These documents allow companies to send out requests to potential contractors and vendors for certain goods and services. In turn, these vendors will send quotes and project proposals to the company for approval and, hopefully, hiring. Usually, the procurement department of a company will distribute these documents.

Though they are similar documents, different situations can lead to choosing RFQ vs. RFP use by a company. A key factor in successful corporate sales is knowing when to appropriately use one over the other. Luckily, there are a few key differences between an RFQ and an RFP that can help corporate professionals navigate these documents.

 

Request for Quote

A Request for Quote, or RFQ, is a document that companies use to gather information about goods from the potential vendor. Before the procurement of these goods, this document explains that the company wishes to purchase a certain type and amount of goods from a vendor. The RFQ will detail the specifications and quantities of those goods.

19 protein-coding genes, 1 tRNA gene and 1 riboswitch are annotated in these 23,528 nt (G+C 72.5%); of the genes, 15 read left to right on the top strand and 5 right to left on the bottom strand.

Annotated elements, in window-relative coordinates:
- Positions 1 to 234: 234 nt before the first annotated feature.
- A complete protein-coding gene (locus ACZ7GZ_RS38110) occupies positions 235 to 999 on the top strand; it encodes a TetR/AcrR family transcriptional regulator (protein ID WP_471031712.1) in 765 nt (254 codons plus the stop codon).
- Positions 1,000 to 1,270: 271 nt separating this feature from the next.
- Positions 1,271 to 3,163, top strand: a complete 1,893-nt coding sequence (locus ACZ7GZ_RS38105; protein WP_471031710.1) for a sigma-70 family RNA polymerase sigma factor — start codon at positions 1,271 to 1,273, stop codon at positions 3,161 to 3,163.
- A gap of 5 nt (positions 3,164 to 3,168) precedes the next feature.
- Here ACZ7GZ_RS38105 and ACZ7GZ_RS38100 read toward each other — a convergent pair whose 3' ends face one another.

The company will send the RFQ to specific companies they are interested in working with. In response, potential vendors will send quotes and price estimates to the company who put the RFQ out. From these responses, the company can choose which vendor can provide the best products at the best prices. Usually, a company uses an RFQ if they need to make a large-scale purchase.

For example, imagine that an office is in the market to purchase a large quantity of paper for an upcoming conference. They need to purchase 2,500 reams and are trying to find the best price for their project. The office will send an RFQ to various paper suppliers in their area to find the best quote for the amount they need.

RFQ may also stand for “Request for Qualifications.” Companies use this document to solicit vendor and contractor qualifications to narrow down choices for a project bid.